Skip to main Content
Aviation

NTSB: Willow plane crash occurred during pilot’s first night training

  • Author: Zaz Hollander
  • Updated: September 13
  • Published September 13

PALMER — A plane crash Saturday night in Willow occurred during the pilot's first night training since she got her certification a month earlier.

That's according to a preliminary report released Thursday by the National Transportation Safety Board.

The crash a little over a mile north-northeast of the Willow Airport seriously injured the pilot and a flight instructor and substantially damaged the plane, a Cessna U206.

The pilot, 20-year-old Robin C. Spaulding, was on her first night training flight since she got her private pilot certification Aug. 9, according to the report filed by NTSB investigator Noreen Price. With her was instructor John P. Cabaud, 29, who had provided most of Spaulding's initial pilot training.

Both are from Talkeetna.

Night flying is part of the pilot certification process, but because of Alaska's long summer days, pilots here fall under an exception that gives them 12 months after they get certified to finish night training.

Cabaud is a flight instructor at Alaska Floats & Skis in Talkeetna. But he was not working the night of the crash, a company representative said Thursday. Spaulding was a private client.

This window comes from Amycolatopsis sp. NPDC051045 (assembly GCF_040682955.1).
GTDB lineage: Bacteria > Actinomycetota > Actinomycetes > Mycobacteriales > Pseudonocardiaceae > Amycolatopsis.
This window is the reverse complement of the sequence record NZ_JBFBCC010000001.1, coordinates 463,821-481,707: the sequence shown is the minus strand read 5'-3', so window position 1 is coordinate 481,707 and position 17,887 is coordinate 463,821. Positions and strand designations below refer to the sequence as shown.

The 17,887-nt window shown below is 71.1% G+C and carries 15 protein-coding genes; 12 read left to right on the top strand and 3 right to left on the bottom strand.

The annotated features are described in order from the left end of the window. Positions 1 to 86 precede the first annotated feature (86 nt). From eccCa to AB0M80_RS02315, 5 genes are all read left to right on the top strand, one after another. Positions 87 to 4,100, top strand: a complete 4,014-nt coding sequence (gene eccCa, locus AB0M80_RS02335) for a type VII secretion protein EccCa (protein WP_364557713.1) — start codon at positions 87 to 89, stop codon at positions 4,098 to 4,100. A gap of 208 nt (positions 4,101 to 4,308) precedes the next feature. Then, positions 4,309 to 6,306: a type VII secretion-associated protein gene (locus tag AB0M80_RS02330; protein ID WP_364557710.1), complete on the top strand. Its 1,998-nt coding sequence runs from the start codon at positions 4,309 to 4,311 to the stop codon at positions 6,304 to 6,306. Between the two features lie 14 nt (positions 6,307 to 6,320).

Spaulding told Price during a phone interview after the crash that the two pilots planned stop-and-go landings at multiple airports, according to the report. They left Talkeetna around 8:30 p.m. Sunset at Willow was 8:45 p.m. and moonset about 10 minutes later.

Spaulding said they completed a full-stop landing at Willow and then took off for another try, Price wrote. After takeoff, as she climbed to 1,000 feet, Spaulding said she started a right, crosswind turn "into a dark area with no visible horizon."

She told Price that the last thing she remembered was hearing Cabaud say, "What's wrong with your attitude indicator?" before the plane dropped and crashed, Price stated.

Cabaud, in a separate interview, told another investigator that he "felt something was wrong" — the horizon wasn't visible, the wind stream sounded unusual — when Spaulding started her right turn over dark terrain, the report says. He said he took the controls but the plane crashed before he could recover.

The injured pilots scrambled out of the wreckage through a tear in the fuselage and managed to find Spaulding's cellphone to call a relative, who called Alaska State Troopers, according to the report.

But troopers and emergency responders couldn't access the site of the crash on foot, authorities said.

The Alaska Rescue Coordination Center picked up a signal from the plane's 406 MHz emergency locator transmitter just before midnight, the NTSB says. An Air National Guard Pave Hawk helicopter picked the pilots up at about 1:50 a.m.

Spaulding and Cabaud couldn't immediately be reached for comment.

They're lucky to be alive, authorities said.

The NTSB is encouraging pilots to replace older models with the 406 transmitter.

"We couldn't have had a better outcome," said Clint Johnson, the NTSB's Alaska chief. "Having that 406 ELT is worth its weight in gold."

Local news matters.

Support independent, local journalism in Alaska.

Comments